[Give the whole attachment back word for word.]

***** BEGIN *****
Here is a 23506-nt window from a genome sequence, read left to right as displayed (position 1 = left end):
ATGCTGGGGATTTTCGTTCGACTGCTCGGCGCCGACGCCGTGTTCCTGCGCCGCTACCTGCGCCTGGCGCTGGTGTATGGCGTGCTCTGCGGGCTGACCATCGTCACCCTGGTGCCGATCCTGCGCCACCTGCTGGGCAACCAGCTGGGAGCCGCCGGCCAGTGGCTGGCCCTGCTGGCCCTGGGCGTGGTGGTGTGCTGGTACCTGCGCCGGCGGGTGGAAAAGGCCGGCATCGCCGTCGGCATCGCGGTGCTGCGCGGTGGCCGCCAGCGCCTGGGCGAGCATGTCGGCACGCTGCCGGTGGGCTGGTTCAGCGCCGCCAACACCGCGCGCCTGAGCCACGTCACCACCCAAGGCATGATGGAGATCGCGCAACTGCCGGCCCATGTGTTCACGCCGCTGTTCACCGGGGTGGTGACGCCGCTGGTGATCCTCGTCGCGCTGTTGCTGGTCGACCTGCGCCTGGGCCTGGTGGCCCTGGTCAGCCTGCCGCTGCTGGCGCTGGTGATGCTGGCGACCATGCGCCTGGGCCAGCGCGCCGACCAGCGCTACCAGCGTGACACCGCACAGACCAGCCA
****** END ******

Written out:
Here is a 23506-nt window from a genome sequence, read left to right as displayed (position 1 = left end):
ATGCTGGGGATTTTCGTTCGACTGCTCGGCGCCGACGCCGTGTTCCTGCGCCGCTACCTGCGCCTGGCGCTGGTGTATGGCGTGCTCTGCGGGCTGACCATCGTCACCCTGGTGCCGATCCTGCGCCACCTGCTGGGCAACCAGCTGGGAGCCGCCGGCCAGTGGCTGGCCCTGCTGGCCCTGGGCGTGGTGGTGTGCTGGTACCTGCGCCGGCGGGTGGAAAAGGCCGGCATCGCCGTCGGCATCGCGGTGCTGCGCGGTGGCCGCCAGCGCCTGGGCGAGCATGTCGGCACGCTGCCGGTGGGCTGGTTCAGCGCCGCCAACACCGCGCGCCTGAGCCACGTCACCACCCAAGGCATGATGGAGATCGCGCAACTGCCGGCCCATGTGTTCACGCCGCTGTTCACCGGGGTGGTGACGCCGCTGGTGATCCTCGTCGCGCTGTTGCTGGTCGACCTGCGCCTGGGCCTGGTGGCCCTGGTCAGCCTGCCGCTGCTGGCGCTGGTGATGCTGGCGACCATGCGCCTGGGCCAGCGCGCCGACCAGCGCTACCAGCGTGACACCGCACAGACCAGCCA